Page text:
By Terry Shay:
There are many ways to be creative, one is through writing. The first time I met Peter H. Reynolds, we were sitting in a restaurant and someone was asking him how he names characters. He said that if you come up with a unique name, it helps to write the character. I’ve thought a lot about that over the years and I notice it in books I am reading. My wife and I took a trip to South Dakota from our home in Iowa one summer and we started to play a game thinking of what the characters might be like. Lennox Hartford, Alexandria Bridgewater, Mitchell Parkston, they give you a picture of who the person is and what they might be like. Try it when you travel and keep a notebook of interesting names. Learn how Peter named the main character in The Dot Vashti at this link. Peter’s next book is called The Word Collector and it comes out January 30!
When my wife, Ellen, taught Creative Writing, she had a binder with story starter ideas that she collected from students. There was a column for Who, What, and Where. It’s a great way to start telling a story, especially if you are stuck. In the example below, A star athlete was stuck in a box beside a river. What kind of athlete? How did he/she get there? How will he/she get out? It jumpstarts your imagination and the story ideas flow. Be on the lookout for scenarios that will get your stories started.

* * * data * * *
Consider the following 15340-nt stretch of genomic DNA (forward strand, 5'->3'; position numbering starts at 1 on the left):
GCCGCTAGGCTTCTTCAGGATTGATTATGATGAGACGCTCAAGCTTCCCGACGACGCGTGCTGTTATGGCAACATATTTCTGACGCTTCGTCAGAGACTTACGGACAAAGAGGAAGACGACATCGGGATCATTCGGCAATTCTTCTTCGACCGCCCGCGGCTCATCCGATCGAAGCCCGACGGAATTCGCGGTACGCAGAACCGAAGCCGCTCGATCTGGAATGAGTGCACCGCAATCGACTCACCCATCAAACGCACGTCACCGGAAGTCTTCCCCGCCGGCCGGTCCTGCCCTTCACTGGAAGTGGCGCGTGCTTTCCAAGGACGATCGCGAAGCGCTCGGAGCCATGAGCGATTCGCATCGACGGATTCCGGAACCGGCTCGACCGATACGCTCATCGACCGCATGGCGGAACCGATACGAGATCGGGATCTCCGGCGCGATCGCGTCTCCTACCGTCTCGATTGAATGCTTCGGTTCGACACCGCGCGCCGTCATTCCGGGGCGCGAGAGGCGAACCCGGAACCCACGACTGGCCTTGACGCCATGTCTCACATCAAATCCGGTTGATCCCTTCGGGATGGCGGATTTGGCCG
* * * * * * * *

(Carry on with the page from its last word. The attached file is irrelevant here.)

You can download the prompts Ellen collected below!
Ask the Morning Book Club
I put a notice on Facebook asking for questions to ask the Morning Book Club. We got some great questions from authors like Laura Gehl, Marcie Colleen, Samantha Berger, Martha Brockenbrough, Sherri Duskey Rinker, Stacy McAnulty and Laura Gehl. Author/illustrators Joyce Wan, Lori Richmond and agent, Lori Kilkelly also had some questions.
Books that I think didn’t get enough buzz.
Shark Lady: The True Story of How Eugenie Clark Became the Ocean’s Most Fearless Scientist By Jess Keating and Marta Alvarez Miguens. This is a very interesting and inspiring biography.
Book Club Recommendations:
Crown: Ode to the Fresh Cutby Derrick Barnes and illustrated by Gordon C. James
Oliver Finds His Way by Phyllis Root and illustrated by Christopher Denise (out of print, but available at used bookstores)